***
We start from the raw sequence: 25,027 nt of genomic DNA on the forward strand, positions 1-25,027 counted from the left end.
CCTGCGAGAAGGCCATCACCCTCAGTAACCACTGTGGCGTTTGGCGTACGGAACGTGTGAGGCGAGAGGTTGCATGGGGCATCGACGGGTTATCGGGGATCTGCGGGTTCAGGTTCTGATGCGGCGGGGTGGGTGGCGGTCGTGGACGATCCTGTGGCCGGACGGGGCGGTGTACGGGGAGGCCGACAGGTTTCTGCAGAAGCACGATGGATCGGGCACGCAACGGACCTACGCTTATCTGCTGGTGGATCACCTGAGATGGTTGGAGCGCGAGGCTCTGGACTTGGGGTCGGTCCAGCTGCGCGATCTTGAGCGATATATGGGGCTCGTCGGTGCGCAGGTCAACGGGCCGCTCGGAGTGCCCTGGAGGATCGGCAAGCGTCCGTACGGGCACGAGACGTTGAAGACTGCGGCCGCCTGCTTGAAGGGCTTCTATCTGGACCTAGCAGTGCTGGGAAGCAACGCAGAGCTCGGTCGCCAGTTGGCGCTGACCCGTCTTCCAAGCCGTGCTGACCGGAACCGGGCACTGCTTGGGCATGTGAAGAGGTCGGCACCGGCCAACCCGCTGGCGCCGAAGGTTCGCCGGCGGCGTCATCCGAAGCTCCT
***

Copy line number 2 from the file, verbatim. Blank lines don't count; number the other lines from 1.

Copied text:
CCTGCGAGAAGGCCATCACCCTCAGTAACCACTGTGGCGTTTGGCGTACGGAACGTGTGAGGCGAGAGGTTGCATGGGGCATCGACGGGTTATCGGGGATCTGCGGGTTCAGGTTCTGATGCGGCGGGGTGGGTGGCGGTCGTGGACGATCCTGTGGCCGGACGGGGCGGTGTACGGGGAGGCCGACAGGTTTCTGCAGAAGCACGATGGATCGGGCACGCAACGGACCTACGCTTATCTGCTGGTGGATCACCTGAGATGGTTGGAGCGCGAGGCTCTGGACTTGGGGTCGGTCCAGCTGCGCGATCTTGAGCGATATATGGGGCTCGTCGGTGCGCAGGTCAACGGGCCGCTCGGAGTGCCCTGGAGGATCGGCAAGCGTCCGTACGGGCACGAGACGTTGAAGACTGCGGCCGCCTGCTTGAAGGGCTTCTATCTGGACCTAGCAGTGCTGGGAAGCAACGCAGAGCTCGGTCGCCAGTTGGCGCTGACCCGTCTTCCAAGCCGTGCTGACCGGAACCGGGCACTGCTTGGGCATGTGAAGAGGTCGGCACCGGCCAACCCGCTGGCGCCGAAGGTTCGCCGGCGGCGTCATCCGAAGCTCCT